Shaun Suisham just lost his position as a place kicker for the Pittsburgh Steelers. The culprit? A torn anterior cruciate ligament (ACL) injury. Suisham tore his ACL nearly a year ago during a preseason game, and sat out the 2015 season. He was released from the Steelers on June 24 after failing a physical.
Learn more: Anterior Cruciate Ligament (ACL) Injuries
See Anterior Cruciate Ligament (ACL) Injuries
Stories like Suisham’s are all too common. More than 200,000 ACL injuries are reported each year,1 with most occurring while athletes participate in sports such as basketball, soccer, and American football, among other agility sports. If you’re an athlete, read on to find out your risk of this possibly season and career-ending injury.
Are you at risk for an ACL injury?
Don’t become another statistic. Know your risk factors for ACL injuries. Examples include:
- Cutting, pivoting, and other movements associated with agility sports
Most ACL injuries happen without contact and occur when an athlete is:
- Quickly stopping or decelerating
These types of movements are common in sports like lacrosse, tennis, basketball, and American football.
Female athletes playing sports involving jumping and pivoting are 2 to 10 times more likely to sustain a knee ligament injury, including an ACL one, than males.2 The reasons for this are not definitive, but some think hormones, biomechanics, and anatomy could be factors.
While most ACL injuries occur without contact, there are times these injuries occur upon contact. A direct hit to your knee when your knee is slightly bent or hyperextended and your foot is planted could cause an ACL injury. In fact, Suisham tore his ACL when he went for a tackle.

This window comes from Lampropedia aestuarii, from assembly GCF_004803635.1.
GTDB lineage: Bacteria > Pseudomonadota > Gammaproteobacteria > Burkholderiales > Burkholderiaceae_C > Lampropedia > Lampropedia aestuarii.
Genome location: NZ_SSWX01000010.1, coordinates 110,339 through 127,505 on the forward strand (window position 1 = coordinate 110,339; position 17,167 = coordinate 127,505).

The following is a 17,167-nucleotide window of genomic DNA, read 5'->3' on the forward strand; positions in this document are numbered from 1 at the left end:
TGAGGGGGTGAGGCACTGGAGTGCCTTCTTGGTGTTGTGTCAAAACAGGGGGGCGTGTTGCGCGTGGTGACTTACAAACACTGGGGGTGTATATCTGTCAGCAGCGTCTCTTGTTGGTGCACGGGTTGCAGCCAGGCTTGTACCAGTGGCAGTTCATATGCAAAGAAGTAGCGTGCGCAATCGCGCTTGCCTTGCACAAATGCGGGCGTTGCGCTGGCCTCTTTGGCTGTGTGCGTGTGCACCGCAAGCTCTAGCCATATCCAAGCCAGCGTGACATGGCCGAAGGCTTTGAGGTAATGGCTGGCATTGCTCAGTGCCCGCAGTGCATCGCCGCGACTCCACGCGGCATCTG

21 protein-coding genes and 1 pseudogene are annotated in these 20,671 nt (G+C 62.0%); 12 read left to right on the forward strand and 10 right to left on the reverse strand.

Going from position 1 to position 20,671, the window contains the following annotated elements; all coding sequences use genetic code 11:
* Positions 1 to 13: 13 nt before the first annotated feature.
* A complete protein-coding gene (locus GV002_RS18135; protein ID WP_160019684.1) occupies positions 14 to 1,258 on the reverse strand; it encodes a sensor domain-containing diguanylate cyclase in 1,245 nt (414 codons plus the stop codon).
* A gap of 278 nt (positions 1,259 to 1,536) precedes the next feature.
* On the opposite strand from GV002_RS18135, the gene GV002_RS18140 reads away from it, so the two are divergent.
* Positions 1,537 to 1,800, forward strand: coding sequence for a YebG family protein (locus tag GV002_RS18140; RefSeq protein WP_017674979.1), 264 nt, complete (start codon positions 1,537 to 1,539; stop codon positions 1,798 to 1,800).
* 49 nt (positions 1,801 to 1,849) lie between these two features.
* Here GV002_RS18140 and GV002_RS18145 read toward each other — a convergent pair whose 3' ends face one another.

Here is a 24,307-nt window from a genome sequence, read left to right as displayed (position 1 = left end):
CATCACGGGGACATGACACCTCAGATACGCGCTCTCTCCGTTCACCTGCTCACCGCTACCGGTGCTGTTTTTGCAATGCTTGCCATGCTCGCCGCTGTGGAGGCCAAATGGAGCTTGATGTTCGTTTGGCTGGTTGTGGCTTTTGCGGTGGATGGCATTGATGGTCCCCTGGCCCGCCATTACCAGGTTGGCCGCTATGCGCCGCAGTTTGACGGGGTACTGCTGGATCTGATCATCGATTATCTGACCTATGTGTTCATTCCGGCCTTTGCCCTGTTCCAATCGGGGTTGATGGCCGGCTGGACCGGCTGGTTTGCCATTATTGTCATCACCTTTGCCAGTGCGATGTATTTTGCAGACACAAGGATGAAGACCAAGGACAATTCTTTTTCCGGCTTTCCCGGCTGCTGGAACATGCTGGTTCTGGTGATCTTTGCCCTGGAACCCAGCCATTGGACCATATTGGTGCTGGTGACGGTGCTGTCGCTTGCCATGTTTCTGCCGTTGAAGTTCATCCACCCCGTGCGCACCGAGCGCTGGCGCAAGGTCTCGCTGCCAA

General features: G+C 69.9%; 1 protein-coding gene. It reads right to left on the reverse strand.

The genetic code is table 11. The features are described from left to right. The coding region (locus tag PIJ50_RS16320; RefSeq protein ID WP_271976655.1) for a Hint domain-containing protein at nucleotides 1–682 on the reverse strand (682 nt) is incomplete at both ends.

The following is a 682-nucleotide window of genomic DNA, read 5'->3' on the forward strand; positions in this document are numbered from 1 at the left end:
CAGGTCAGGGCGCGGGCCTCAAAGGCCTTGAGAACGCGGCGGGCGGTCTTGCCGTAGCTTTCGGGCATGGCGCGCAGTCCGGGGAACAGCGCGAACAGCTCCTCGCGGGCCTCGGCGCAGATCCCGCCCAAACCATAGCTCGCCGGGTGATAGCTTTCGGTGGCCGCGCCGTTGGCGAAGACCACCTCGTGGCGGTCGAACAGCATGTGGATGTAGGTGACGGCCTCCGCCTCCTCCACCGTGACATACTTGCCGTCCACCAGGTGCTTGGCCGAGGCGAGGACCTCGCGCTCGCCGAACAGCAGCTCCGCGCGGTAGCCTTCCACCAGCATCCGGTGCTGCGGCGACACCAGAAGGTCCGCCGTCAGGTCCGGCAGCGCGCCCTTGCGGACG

Most ACL tears occur between the ages of 15 and 45 because of the active lifestyle and inclination for sports participation. Since the ACL weakens with age, your risk of an ACL injury increases as you get older.
What will come of Suisham’s professional football career is unknown. Once you’ve had an ACL injury, however, you could have another. Some studies report the risk of re-tearing the repaired ACL is about 13%.3 The first step towards injury prevention is knowing your risk factors.
- Anterior Cruciate Ligament Injury (ACL). University of California, San Francisco website. http://orthosurg.ucsf.edu/patient-care/divisions/sports-medicine/conditions/knee/anterior-cruciate-ligament-injury-acl/. Accessed June 24, 2016.
- Why women have an increased risk of ACL injury. American Academy of Orthopaedic Surgeons. http://www.aaos.org/AAOSNow/2010/Nov/research/research3/?ssopc=1. Accessed June 24, 2016.
- Myklebust G, Bahr R. Return to play guidelines after anterior cruciate ligament surgery. British Journal of Sports Medicine. 2005; 39: 127-131 doi:10.1136/bjsm.2004.010900.